The Well-Tempered Ear

Classical music: World-class conductors are making news with two retirements, a death and a contract renewal. Who will emerge as the new and younger star maestros? Plus, today is the last performance by the Madison Symphony Orchestra and pianist Ingrid Fliter of music by Benjamin Britten, Frederic Chopin and Robert Schumann. Read two reviews of the concert.

February 15, 2015
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ALERT: Today at 2:30 p.m. in Overture Hall is the last performance by the Madison Symphony Orchestra under John DeMain and pianist Ingrid Fliter (below) of the “Variations on a Theme of Frank Bridge” by Benjamin Brittten, the Piano Concerto No. 2 in F Minor by Frederic Chopin and the Symphony No. 4 in D Minor by Robert Schumann. Here are two reviews to tempt you.

Here is a review that John W. Barker wrote for Isthmus:

http://www.isthmus.com/daily/article.php?article=44522&sid=841e6fa0653921af622026d5ee793a0f

And here is a review that Jess Courtier wrote for The Capital Times and the Wisconsin State Journal:

http://host.madison.com/ct/entertainment/arts_and_theatre/reviews/review-mso-gives-an-engaging-performance-of-variations/article_20ea0913-bf1b-5a71-a8fb-173831888a6e.html

ingrid fliter with keyboard

By Jacob Stockinger

Sometimes things just seem to happen in waves and clusters.

This past week has been a rough one for the media, for example.

There were the deaths of reporter Bob Simon (he was 73) of CBS News and “60 Minutes” and columnist David Carr (he was 58) of The New York Times.

Then there are the ongoing truth-telling problems of NBC’s top-rated anchor Brian Williams. And comedian-host Jon Stewart is leaving The Daily Show.

The same seems to go for orchestral conductors.

Female Orchestra Conductor With Baton

ITEM: Edo DeWaart will step down at the Milwaukee Symphony Orchestra after the 2016-17 season. It is a major loss for the orchestra that many critics say has never sounded better.

http://www.bizjournals.com/milwaukee/news/2015/02/12/edo-de-waart-to-step-down-as-milwaukee-symphony.html?surround=etf&ana=e_article

edo de waart conducting

ITEM: Alan Gilbert will step down from The New York Philharmonic after only eight seasons, after the 2016-17 season. He has his reasons for leaving such a prestigious post, especially after all the praise he has earned for programming and performing during his tenure.

Here is a terrific story from NPR (National Public Radio):

http://www.npr.org/blogs/deceptivecadence/2015/02/06/384318430/a-friday-surprise-alan-gilbert-will-leave-the-new-york-philharmonic

And another story for the revered British magazine Gramophone:

http://www.gramophone.co.uk/classical-music-news/alan-gilbert-to-leave-the-new-york-philharmonic

New York Philharmonic Alan Gilbert

ITEM: The conductor Israel Yinon – known for exploring neglected repertoire — has died at the age of 58, during a performance in Lucerne, Switzerland of Richard Strauss’ “An Alpine Symphony.”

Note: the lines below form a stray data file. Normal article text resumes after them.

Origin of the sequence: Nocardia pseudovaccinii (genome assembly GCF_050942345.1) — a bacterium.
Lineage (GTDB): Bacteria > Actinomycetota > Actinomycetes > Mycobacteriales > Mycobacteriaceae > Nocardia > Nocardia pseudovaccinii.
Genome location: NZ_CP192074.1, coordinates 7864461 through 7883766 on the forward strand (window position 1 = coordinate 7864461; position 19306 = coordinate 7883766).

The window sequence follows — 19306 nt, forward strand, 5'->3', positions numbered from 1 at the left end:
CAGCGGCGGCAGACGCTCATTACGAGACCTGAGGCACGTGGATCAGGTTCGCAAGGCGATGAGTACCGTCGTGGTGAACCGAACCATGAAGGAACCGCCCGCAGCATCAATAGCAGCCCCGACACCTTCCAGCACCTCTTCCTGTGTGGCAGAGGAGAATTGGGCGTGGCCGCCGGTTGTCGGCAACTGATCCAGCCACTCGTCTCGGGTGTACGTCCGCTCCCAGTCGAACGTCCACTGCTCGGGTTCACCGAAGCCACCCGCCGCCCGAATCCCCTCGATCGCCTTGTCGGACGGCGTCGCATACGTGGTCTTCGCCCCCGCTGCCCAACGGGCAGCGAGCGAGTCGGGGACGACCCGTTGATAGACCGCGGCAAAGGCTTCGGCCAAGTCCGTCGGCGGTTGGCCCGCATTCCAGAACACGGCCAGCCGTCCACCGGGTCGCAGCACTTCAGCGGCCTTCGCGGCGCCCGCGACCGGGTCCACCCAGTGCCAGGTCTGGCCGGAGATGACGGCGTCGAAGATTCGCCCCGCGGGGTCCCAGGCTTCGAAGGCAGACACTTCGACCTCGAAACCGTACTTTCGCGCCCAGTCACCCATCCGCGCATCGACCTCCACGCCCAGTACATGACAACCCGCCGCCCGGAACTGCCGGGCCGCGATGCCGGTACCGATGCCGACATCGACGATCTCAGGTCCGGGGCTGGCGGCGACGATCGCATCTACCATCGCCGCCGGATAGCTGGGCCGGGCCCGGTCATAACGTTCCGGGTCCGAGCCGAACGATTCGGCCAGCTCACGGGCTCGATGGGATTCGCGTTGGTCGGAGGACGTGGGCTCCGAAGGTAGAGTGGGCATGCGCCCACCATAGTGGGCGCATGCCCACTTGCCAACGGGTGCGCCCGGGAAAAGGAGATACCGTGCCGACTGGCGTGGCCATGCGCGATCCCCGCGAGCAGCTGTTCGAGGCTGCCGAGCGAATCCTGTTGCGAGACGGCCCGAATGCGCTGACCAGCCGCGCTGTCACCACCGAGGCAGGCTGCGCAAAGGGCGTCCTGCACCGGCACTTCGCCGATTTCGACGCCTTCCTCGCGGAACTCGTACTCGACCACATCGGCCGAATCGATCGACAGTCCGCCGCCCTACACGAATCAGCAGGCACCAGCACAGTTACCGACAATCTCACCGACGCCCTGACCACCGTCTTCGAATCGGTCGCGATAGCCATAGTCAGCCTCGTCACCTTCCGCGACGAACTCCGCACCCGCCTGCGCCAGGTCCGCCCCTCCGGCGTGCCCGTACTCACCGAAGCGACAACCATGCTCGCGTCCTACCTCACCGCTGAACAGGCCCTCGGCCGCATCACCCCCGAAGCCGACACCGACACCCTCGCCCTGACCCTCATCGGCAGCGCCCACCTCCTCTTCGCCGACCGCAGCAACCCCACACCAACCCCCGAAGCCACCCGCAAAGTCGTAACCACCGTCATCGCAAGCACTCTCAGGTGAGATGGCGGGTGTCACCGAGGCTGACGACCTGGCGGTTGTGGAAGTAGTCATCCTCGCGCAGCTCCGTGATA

http://www.gramophone.co.uk/classical-music-news/conductor-israel-yinon-has-died

Israel Yinon

But there is some good news:

On the other hand, the acclaimed Yannick Nézet-Séguin -– the openly gay French-Canadian maestro — has just extended his contract with the Philadelphia Orchestra through 2022.

Here is a story:

http://www.gramophone.co.uk/classical-music-news/yannick-nézet-séguin-extends-his-contract-with-the-philadelphia-orchestra

Yannick Nezet-Seguin close up

 


Classical music: See what goes into making a Stradivarius violin great, from the special Italian spruce trees to the master violin-makers who come to Cremona, Italy from around the world. But are the old violins really better than the best new ones?

December 13, 2014
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By Jacob Stockinger

Ever wonder what goes into a great violin made centuries ago by Stradivarius or Guarneri or Amati that makes them the favorite instruments of great performing virtuosos?

Stradivarius violin

(The Ear will forget for a while the stories about how blind hearing tests with professional violinists showed that new or modern instruments outscored the centuries-old masterpieces.)

For whatever reason last weekend brought two terrific stories about what goes into making world-class violins – in specific the violins, worth millions of dollars, by Antonio Stradivari (below) and other master crafters and luthiers in Cremona, Italy.

Antonio Stradivari

The stories followed the great violins — and also violas and cellos — from the special Italian spruce trees grown in the dolomite Alps, which are celebrated and serenaded with music, to the actual makers of the instruments and the overall cooperative music culture of Cremona, Italy.

Serenading spruce trees

One of the stories appeared on NPR (National Public Radio) , specifically on Weekend Edition with Scott Simon. Here is a link:

http://www.npr.org/blogs/deceptivecadence/2014/12/05/368718313/in-the-italian-alps-stradivaris-trees-live-on

The other was a great segment on CBS’ “60 Minutes.” It has great visuals and interviews. Here is a link:

http://www.cbs.com/shows/60_minutes/video/FWotANRzsjL84Aj5ziBSdezDN88_Hp3M/the-city-of-music/

And at bottom in a YouTube video, is a comparison test of old and new violin sounds. Listen to it, take it and see how you do.

What do you think of the comparison results?

The Ear wants to hear.


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